Suzie Vezza, CNLP
How to Plant and Care for Herbs
Herbs need to be treated as babies, so use a delicate touch when planting and transplanting.
Always be careful not to hurt the roots. Never put an herb into a pot that is too large.
Water is the number killer of herbs! Never use a hose or faucet to water herbs. A small watering can without a diffuser is best. Remember to be gentle.
Using your Herbs:
Herbs are happiest when they are being picked often, it keeps them growing. Herb plants that are not used often get woody and can go to seed.
Herbs need good light to grow. If you don’t have good natural light, invest in a plant light.
You are what you eat! We suggest you use an all-natural organic fertilizer. Be careful to not over-fertilize – it will kill the plant. Following the instructions on the package is best.
Types of Herbs:
Perennial: Comes back every year. Perennial herbs tend to get woody stems over time.
Tender Perennial: May or may not survive winter in our area. Can be put outside in pots in Spring and Summer and brought back inside for Fall and Winter. They can be grown in protected areas or near house and mulched well in winter. Usually if it survives its first winter it is perennial. A lot of tender perennials must be brought inside for winter.
Biennial: Lives and grows for 2 years. The first year it produces foliage. The second year it produces fruit and/or flowers. Then it dies.
Annual: Grow in one season. After the season is over they die. Most herbs will do best indoors if given a well-lit location away from cold drafts and heating vents. Visibility is important too! Placing herbs where you will see them means you will probably use them more often.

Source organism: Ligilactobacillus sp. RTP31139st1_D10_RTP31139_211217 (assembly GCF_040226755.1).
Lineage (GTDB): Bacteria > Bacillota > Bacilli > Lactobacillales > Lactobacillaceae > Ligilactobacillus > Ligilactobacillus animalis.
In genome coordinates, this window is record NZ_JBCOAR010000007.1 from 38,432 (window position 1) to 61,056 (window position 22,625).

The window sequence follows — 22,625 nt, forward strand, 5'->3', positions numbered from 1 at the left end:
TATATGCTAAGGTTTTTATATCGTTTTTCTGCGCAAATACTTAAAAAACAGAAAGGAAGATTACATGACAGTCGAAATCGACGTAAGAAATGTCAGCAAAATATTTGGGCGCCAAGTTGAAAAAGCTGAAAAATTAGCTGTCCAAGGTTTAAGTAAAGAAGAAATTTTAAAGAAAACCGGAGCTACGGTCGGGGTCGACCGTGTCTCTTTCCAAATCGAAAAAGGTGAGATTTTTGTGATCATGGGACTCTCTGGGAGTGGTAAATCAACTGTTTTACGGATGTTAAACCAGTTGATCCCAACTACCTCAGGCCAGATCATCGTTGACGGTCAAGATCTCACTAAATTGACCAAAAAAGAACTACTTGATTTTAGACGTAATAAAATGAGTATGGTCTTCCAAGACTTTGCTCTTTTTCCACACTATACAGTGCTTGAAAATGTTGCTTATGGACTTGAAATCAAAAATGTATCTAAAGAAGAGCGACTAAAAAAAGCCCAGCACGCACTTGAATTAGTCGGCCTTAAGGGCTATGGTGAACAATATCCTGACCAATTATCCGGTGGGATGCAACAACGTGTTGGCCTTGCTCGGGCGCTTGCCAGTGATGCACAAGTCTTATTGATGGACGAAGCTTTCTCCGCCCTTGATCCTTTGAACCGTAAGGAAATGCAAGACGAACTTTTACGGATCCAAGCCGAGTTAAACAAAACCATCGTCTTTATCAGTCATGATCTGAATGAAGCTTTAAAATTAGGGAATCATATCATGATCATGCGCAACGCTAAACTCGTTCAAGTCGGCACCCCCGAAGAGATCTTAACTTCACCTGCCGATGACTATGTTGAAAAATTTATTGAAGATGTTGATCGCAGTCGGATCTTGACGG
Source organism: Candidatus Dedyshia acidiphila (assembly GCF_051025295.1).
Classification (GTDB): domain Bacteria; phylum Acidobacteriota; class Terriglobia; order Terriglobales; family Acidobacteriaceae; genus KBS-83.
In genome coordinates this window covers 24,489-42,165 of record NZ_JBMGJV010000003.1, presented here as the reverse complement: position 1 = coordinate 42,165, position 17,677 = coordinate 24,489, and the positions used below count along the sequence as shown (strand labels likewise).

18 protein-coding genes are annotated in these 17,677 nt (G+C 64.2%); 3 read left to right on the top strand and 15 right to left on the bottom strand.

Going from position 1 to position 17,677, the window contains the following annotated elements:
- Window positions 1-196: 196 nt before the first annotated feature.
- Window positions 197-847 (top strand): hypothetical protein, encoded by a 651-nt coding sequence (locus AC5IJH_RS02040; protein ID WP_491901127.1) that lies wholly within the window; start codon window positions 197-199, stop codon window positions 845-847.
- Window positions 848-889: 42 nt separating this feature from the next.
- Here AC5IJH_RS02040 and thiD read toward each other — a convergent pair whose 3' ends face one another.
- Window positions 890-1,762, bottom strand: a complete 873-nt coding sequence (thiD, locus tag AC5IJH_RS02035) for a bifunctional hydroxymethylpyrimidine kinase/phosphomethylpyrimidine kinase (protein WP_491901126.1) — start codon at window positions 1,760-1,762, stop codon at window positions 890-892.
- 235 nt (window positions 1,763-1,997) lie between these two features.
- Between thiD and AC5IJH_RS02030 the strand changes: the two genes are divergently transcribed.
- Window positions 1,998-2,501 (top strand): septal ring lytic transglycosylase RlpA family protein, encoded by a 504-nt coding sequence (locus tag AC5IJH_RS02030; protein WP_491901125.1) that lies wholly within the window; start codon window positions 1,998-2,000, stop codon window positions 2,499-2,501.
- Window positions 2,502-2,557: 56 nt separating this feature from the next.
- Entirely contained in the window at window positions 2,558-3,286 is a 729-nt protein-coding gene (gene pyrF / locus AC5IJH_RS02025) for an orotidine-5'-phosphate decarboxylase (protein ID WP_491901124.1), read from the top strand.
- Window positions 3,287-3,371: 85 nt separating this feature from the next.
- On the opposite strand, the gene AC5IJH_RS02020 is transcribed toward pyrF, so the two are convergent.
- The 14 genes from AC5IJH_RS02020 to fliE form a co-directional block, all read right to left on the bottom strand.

If possible keep perennial herbs in pots outside for winter. Place them in garage or near foundation of house and they will probably survive in the pots.
Use your herbs often and when they start looking sickly, discard them and get a new herb. It doesn’t mean you have failed as a gardener.
Fun Uses for Herbs:
Herb Flavored Oils are a great alternative to salad dressing. The key thing to remember is that the herbs must be completely dry before you add them to the oil. Olive oil or safflower oil work great. Add a half cup dried herbs to two cups of oil. Store at room temperature for 2 weeks prior to using.
Herbal Butters. Mince one part herbs (one type or a blend) and mash into two parts softened organic butter. Shape into a log and freeze. Cut off slices of herb-flavored butter as needed to melt over vegetables, meat or fish or to saute with vegetables.
Make Your Own Seasoning Mixes and store them for future use.
Here is one of our favorite mixes for poultry: combine rosemary, marjoram, oregano, onion powder, sage and thyme. Like it spicy? Add red pepper!
Create a Sleep Pillow. Take a 6″x8″ piece of fabric and sew the sides closed. Add 1/4 to 1/2 cup of dried, crushed herbs to the pillow and sew up the last side. Place inside your pillowcase near where your head rests. Great for headaches, insomnia and stress.